The Nazis were unable to fight the fighters directly because of the ZOB’s well organized guerilla warfare tactics which enabled them to escape the Nazis’ attacks. Frustrated, the Nazis resorted to burning the whole ghetto to the ground after a month of unsuccessful attempts. Even though many of the bunks and other fortified locations were burned, the ZOB did not give up. Instead, on April 29, forty fighters crept through the sewage system in attempt to reach the outside of the ghetto where partisan groups were attacking the Nazis. When the escape route was discovered, dams were built to raise water levels sewage systems.
To retaliate, the ZOB blew up the dams (Rappoport). Each attack from the Nazis was retaliated by the ZOB, making it harder for the Nazis to win. The ZOB became the light of hope, inspiration, and resistance in Warsaw. For the first time, the Nazis were seen as fallible and defeatable. The Polish Home Army became so impressed by the ZOB that they offered them more weapons and helped set up a make-shift factory which produced grenades (Ghetto Fights). The wealthy residents of the ghetto who were unwilling to give aid before, were willing to contribute after evident victories against the Nazis. To gain a small, extraneous pain [served] as a stimulant to mobilize [their] last reserves of energy”. Everyone worked together in hopes to defeat the Nazis, even if it meant to die for the cause. The weaker the Nazis felt, the stronger the ZOB united. The Jewish Fighting Organization in Warsaw was able to hold out longer than any other group during World War II. For almost a month, they demonstrated their strength and willpower at an unimaginable extent towards the Nazis, which became a “symbol of the indomitableness of the human spirit” (USHMM).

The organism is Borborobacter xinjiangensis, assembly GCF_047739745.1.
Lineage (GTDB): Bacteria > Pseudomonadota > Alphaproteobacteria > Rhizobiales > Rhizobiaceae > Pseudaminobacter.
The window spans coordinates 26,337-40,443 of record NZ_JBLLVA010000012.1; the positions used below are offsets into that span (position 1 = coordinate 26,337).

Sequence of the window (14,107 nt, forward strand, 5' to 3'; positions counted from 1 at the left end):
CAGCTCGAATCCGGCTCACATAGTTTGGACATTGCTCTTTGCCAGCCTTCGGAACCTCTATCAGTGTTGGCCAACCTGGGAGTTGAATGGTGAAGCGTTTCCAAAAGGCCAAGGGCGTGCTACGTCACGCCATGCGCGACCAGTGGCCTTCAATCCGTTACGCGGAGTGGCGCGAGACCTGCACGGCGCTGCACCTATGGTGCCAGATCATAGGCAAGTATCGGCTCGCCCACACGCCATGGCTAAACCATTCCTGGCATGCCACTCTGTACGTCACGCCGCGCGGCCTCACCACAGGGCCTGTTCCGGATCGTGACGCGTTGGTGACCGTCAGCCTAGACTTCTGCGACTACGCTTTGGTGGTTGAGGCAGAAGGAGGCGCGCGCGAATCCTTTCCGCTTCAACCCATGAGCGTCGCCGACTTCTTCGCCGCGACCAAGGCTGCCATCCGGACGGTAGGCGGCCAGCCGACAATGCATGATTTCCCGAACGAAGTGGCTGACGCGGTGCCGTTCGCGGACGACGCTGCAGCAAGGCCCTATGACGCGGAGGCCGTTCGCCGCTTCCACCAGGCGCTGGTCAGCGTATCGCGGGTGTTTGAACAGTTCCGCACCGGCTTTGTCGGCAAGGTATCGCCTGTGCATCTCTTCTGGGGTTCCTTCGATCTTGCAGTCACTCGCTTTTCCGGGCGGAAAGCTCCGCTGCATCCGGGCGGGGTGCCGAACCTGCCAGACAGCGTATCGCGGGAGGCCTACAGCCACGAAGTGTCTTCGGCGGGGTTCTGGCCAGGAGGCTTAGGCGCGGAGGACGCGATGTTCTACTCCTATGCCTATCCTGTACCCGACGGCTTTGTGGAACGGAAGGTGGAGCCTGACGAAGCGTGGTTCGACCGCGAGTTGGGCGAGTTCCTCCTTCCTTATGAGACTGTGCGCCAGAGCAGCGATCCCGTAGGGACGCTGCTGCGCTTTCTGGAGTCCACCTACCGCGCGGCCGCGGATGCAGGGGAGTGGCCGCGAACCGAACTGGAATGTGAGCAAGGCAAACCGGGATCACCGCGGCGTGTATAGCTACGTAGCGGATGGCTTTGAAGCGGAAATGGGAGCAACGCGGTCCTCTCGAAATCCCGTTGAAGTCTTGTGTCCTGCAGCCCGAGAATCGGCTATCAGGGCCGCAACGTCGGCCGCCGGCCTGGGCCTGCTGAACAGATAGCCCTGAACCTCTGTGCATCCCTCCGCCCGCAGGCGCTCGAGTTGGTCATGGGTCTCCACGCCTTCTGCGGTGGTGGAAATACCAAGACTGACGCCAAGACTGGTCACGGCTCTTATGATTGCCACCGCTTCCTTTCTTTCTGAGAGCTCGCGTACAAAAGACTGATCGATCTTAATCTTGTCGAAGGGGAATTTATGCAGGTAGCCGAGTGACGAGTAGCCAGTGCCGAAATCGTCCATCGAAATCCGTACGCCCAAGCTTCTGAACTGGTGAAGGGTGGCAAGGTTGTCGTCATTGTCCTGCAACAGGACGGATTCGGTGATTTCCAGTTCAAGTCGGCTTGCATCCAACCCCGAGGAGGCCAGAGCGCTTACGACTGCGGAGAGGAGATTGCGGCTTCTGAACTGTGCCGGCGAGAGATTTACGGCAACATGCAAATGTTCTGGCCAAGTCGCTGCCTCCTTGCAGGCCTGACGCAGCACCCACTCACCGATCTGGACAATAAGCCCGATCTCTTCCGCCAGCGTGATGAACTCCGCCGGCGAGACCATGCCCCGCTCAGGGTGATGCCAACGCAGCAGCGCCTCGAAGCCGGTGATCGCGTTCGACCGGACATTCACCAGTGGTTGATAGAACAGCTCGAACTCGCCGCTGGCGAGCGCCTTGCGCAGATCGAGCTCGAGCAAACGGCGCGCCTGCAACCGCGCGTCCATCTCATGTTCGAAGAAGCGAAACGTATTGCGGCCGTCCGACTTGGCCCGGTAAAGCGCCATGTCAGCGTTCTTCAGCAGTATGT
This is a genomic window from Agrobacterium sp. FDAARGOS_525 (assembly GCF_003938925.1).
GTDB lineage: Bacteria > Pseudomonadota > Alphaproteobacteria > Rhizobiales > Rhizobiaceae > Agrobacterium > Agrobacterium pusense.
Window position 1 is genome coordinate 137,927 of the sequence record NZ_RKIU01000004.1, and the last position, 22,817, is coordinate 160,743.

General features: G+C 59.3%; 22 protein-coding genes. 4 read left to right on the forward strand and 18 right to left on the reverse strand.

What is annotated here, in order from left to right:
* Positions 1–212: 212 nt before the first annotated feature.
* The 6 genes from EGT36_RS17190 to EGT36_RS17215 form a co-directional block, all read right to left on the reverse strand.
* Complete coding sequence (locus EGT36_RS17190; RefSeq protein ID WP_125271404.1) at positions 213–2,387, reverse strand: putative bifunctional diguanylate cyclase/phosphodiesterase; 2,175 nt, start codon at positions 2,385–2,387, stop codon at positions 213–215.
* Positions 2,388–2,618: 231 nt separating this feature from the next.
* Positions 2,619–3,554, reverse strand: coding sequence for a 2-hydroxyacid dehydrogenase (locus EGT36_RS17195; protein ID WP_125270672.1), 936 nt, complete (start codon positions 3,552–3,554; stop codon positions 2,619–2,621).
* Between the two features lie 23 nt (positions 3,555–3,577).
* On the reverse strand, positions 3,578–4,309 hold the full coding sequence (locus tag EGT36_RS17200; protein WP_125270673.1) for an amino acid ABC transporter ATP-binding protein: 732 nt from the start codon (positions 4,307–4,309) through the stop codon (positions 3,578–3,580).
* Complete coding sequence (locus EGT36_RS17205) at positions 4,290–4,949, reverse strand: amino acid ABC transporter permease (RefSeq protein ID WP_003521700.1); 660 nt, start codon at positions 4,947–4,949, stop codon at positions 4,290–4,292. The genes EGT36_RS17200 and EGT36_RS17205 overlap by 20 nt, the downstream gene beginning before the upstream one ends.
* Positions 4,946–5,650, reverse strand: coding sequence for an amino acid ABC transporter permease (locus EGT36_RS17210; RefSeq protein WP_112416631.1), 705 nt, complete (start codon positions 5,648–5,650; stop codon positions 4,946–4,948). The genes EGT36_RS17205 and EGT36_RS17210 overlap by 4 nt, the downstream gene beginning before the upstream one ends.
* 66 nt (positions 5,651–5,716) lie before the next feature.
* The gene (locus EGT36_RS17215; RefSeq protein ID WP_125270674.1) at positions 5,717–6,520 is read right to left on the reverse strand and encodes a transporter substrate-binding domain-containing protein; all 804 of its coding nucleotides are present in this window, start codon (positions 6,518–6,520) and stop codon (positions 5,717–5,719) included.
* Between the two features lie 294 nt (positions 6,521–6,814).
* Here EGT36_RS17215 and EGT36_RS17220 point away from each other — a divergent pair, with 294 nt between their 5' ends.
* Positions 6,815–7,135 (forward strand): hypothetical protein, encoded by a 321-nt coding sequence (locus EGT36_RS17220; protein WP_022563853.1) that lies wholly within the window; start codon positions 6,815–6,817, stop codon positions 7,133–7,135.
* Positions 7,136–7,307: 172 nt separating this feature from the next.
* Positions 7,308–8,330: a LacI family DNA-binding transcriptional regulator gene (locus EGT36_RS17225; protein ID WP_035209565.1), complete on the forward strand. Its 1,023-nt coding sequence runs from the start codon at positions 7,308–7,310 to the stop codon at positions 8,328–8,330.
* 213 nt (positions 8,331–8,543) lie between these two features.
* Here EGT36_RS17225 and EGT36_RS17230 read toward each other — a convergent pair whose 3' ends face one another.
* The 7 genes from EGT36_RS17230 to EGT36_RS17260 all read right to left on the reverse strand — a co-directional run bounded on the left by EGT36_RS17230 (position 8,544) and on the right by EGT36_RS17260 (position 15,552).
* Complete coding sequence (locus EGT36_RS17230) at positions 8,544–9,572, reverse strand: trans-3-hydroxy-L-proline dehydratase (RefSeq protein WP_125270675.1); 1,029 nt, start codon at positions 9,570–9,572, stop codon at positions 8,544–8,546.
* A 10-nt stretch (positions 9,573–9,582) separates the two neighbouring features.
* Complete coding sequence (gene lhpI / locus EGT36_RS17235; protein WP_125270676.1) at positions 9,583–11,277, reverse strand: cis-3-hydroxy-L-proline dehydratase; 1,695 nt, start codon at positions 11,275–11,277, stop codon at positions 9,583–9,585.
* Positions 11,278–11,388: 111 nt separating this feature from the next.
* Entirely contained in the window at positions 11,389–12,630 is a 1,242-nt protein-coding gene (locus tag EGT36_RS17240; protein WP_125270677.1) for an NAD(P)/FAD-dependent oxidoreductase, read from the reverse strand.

The Nazis became demoralized and felt fear for the first time against the Jews. Even though almost all the members of the ZOB, including the leader, was killed, they had died with honor and courage like the families who helped the Pianist (The Pianist). To them, it “was not a question of saving Jewish lives; [that] was hopeless. It was a question of what kind of death the Polish Jews would select for themselves” (Young). Each last breath which ended with a scared and demoralized the Nazis was a proud and honorable death for each fighter.